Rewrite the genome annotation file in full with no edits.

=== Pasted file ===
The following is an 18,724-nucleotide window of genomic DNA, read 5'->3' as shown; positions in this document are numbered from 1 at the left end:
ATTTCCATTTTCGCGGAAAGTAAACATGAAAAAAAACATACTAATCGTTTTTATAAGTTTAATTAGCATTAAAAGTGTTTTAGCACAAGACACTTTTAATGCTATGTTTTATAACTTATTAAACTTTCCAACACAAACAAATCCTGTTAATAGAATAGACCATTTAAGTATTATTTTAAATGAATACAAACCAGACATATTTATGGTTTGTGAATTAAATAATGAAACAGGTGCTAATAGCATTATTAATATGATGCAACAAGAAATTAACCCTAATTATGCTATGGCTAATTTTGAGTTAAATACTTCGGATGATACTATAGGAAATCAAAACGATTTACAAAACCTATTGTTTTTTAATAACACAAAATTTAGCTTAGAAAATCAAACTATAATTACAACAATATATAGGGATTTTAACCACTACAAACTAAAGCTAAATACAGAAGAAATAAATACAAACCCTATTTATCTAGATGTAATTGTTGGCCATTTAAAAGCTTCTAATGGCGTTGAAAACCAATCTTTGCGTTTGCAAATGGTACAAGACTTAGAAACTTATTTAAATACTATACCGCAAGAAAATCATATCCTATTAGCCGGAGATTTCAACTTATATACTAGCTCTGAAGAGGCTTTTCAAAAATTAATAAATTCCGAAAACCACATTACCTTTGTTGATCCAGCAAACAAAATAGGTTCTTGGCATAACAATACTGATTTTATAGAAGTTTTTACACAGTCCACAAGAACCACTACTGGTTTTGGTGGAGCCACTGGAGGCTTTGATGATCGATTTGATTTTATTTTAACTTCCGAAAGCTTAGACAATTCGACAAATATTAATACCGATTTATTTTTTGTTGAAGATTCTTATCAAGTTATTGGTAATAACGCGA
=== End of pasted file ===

The following is an 18,724-nucleotide window of genomic DNA, read 5'->3' as shown; positions in this document are numbered from 1 at the left end:
ATTTCCATTTTCGCGGAAAGTAAACATGAAAAAAAACATACTAATCGTTTTTATAAGTTTAATTAGCATTAAAAGTGTTTTAGCACAAGACACTTTTAATGCTATGTTTTATAACTTATTAAACTTTCCAACACAAACAAATCCTGTTAATAGAATAGACCATTTAAGTATTATTTTAAATGAATACAAACCAGACATATTTATGGTTTGTGAATTAAATAATGAAACAGGTGCTAATAGCATTATTAATATGATGCAACAAGAAATTAACCCTAATTATGCTATGGCTAATTTTGAGTTAAATACTTCGGATGATACTATAGGAAATCAAAACGATTTACAAAACCTATTGTTTTTTAATAACACAAAATTTAGCTTAGAAAATCAAACTATAATTACAACAATATATAGGGATTTTAACCACTACAAACTAAAGCTAAATACAGAAGAAATAAATACAAACCCTATTTATCTAGATGTAATTGTTGGCCATTTAAAAGCTTCTAATGGCGTTGAAAACCAATCTTTGCGTTTGCAAATGGTACAAGACTTAGAAACTTATTTAAATACTATACCGCAAGAAAATCATATCCTATTAGCCGGAGATTTCAACTTATATACTAGCTCTGAAGAGGCTTTTCAAAAATTAATAAATTCCGAAAACCACATTACCTTTGTTGATCCAGCAAACAAAATAGGTTCTTGGCATAACAATACTGATTTTATAGAAGTTTTTACACAGTCCACAAGAACCACTACTGGTTTTGGTGGAGCCACTGGAGGCTTTGATGATCGATTTGATTTTATTTTAACTTCCGAAAGCTTAGACAATTCGACAAATATTAATACCGATTTATTTTTTGTTGAAGATTCTTATCAAGTTATTGGTAATAACGCGA